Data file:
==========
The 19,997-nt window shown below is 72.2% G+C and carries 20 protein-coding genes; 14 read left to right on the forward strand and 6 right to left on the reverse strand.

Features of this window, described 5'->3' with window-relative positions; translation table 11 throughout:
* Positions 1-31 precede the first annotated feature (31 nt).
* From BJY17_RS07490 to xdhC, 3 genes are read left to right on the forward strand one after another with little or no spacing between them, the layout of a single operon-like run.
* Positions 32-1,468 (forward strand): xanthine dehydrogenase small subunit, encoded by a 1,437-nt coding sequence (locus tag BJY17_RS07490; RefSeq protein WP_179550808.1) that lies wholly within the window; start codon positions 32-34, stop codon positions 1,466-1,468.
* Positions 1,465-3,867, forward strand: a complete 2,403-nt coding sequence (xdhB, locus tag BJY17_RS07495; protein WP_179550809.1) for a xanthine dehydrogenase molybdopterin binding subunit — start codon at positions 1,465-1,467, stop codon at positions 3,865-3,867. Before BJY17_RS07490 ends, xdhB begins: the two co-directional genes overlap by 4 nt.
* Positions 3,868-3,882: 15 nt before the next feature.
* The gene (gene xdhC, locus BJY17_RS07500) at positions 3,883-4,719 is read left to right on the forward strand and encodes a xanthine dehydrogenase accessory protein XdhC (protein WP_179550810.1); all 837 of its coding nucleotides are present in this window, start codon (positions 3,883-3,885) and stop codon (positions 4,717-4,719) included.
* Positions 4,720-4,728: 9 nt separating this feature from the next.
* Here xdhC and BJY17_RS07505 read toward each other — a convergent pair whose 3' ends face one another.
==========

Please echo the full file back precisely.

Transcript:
The 19,997-nt window shown below is 72.2% G+C and carries 20 protein-coding genes; 14 read left to right on the forward strand and 6 right to left on the reverse strand.

Features of this window, described 5'->3' with window-relative positions; translation table 11 throughout:
* Positions 1-31 precede the first annotated feature (31 nt).
* From BJY17_RS07490 to xdhC, 3 genes are read left to right on the forward strand one after another with little or no spacing between them, the layout of a single operon-like run.
* Positions 32-1,468 (forward strand): xanthine dehydrogenase small subunit, encoded by a 1,437-nt coding sequence (locus tag BJY17_RS07490; RefSeq protein WP_179550808.1) that lies wholly within the window; start codon positions 32-34, stop codon positions 1,466-1,468.
* Positions 1,465-3,867, forward strand: a complete 2,403-nt coding sequence (xdhB, locus tag BJY17_RS07495; protein WP_179550809.1) for a xanthine dehydrogenase molybdopterin binding subunit — start codon at positions 1,465-1,467, stop codon at positions 3,865-3,867. Before BJY17_RS07490 ends, xdhB begins: the two co-directional genes overlap by 4 nt.
* Positions 3,868-3,882: 15 nt before the next feature.
* The gene (gene xdhC, locus BJY17_RS07500) at positions 3,883-4,719 is read left to right on the forward strand and encodes a xanthine dehydrogenase accessory protein XdhC (protein WP_179550810.1); all 837 of its coding nucleotides are present in this window, start codon (positions 3,883-3,885) and stop codon (positions 4,717-4,719) included.
* Positions 4,720-4,728: 9 nt separating this feature from the next.
* Here xdhC and BJY17_RS07505 read toward each other — a convergent pair whose 3' ends face one another.